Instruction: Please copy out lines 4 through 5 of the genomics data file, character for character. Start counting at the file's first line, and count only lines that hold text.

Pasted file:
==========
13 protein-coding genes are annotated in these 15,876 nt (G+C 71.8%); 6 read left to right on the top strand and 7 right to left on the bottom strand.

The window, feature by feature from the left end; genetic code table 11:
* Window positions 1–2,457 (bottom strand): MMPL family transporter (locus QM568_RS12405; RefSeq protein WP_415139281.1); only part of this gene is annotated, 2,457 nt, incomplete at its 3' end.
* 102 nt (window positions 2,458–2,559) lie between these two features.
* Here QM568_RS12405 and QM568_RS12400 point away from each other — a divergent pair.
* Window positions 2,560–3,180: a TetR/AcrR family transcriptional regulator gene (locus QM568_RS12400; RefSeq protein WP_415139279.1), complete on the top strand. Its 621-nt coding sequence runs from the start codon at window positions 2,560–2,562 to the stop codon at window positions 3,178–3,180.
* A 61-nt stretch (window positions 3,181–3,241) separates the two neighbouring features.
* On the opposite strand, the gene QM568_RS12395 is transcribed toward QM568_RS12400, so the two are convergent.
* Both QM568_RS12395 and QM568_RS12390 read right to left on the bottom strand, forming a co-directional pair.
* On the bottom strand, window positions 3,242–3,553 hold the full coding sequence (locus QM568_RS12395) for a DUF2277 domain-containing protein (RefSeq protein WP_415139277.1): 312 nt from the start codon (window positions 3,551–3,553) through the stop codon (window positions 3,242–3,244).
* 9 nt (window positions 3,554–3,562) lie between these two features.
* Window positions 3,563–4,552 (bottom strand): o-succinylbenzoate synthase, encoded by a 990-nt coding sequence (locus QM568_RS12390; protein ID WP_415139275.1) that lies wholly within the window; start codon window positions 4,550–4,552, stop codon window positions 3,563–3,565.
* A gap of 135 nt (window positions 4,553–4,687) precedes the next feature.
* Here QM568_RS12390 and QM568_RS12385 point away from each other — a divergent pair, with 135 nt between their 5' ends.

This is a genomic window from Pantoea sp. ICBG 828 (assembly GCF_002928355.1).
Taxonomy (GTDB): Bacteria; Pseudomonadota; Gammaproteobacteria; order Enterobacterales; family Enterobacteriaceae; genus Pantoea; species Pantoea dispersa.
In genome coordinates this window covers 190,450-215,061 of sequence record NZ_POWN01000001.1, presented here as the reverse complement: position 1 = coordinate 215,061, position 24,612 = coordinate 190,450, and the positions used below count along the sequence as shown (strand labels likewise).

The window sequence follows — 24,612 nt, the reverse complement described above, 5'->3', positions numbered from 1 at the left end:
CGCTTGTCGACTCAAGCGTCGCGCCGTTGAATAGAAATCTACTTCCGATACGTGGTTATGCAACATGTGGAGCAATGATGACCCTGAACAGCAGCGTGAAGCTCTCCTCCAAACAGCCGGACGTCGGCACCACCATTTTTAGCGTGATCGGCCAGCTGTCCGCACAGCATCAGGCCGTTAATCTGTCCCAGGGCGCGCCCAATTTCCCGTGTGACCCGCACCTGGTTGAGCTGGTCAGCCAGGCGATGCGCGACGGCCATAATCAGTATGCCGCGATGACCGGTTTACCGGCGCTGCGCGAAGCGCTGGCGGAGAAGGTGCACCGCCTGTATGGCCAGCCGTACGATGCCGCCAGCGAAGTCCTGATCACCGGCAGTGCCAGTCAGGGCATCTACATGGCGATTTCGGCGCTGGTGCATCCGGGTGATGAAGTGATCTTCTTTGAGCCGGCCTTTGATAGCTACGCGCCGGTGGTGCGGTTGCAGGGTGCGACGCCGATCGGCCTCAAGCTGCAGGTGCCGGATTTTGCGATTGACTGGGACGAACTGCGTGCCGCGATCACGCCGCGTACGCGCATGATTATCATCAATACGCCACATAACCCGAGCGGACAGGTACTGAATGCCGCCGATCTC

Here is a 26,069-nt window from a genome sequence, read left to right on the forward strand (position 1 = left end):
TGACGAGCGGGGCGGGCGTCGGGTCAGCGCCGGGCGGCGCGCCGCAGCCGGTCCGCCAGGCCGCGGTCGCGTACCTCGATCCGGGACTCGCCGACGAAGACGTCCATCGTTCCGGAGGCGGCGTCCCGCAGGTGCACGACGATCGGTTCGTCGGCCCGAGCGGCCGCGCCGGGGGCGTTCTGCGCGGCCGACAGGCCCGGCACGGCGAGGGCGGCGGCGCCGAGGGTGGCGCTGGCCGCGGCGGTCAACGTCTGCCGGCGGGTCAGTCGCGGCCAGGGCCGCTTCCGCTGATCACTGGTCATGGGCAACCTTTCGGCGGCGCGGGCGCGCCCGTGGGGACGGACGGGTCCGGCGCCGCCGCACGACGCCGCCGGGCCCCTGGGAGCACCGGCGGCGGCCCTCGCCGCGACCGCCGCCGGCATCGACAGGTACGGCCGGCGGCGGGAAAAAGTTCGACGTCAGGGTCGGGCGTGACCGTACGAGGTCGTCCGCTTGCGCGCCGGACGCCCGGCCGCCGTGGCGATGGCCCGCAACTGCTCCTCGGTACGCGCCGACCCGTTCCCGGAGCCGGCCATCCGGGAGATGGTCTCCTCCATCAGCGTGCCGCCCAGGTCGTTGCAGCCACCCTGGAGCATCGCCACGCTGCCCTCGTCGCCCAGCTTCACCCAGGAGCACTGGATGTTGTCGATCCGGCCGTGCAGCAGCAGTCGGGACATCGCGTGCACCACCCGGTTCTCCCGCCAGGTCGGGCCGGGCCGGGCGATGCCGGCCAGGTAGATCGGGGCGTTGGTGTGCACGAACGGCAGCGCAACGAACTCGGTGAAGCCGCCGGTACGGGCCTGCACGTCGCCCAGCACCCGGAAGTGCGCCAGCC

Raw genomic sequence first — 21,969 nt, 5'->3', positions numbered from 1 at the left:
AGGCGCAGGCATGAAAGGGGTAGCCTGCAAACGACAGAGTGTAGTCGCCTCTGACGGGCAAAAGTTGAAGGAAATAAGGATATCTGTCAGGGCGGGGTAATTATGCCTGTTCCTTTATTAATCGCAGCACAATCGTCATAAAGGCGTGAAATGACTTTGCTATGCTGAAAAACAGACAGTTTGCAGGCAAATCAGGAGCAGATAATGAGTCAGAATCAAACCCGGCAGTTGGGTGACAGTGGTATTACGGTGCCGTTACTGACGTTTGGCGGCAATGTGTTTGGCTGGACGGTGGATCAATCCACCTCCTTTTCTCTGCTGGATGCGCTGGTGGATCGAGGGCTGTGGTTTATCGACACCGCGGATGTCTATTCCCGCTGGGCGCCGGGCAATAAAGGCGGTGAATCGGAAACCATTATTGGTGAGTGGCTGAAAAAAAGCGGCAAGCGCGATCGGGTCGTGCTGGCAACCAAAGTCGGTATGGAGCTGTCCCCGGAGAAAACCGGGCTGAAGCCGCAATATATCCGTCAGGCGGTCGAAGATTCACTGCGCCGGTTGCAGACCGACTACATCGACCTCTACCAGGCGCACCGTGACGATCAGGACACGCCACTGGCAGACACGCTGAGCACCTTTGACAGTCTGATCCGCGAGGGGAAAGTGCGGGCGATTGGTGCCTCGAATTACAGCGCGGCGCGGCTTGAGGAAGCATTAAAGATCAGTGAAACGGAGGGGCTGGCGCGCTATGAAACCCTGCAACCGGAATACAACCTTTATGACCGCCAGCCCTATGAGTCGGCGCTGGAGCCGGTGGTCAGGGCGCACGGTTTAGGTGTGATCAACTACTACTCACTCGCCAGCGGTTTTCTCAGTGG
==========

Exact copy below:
* 102 nt (window positions 2,458–2,559) lie between these two features.
* Here QM568_RS12405 and QM568_RS12400 point away from each other — a divergent pair.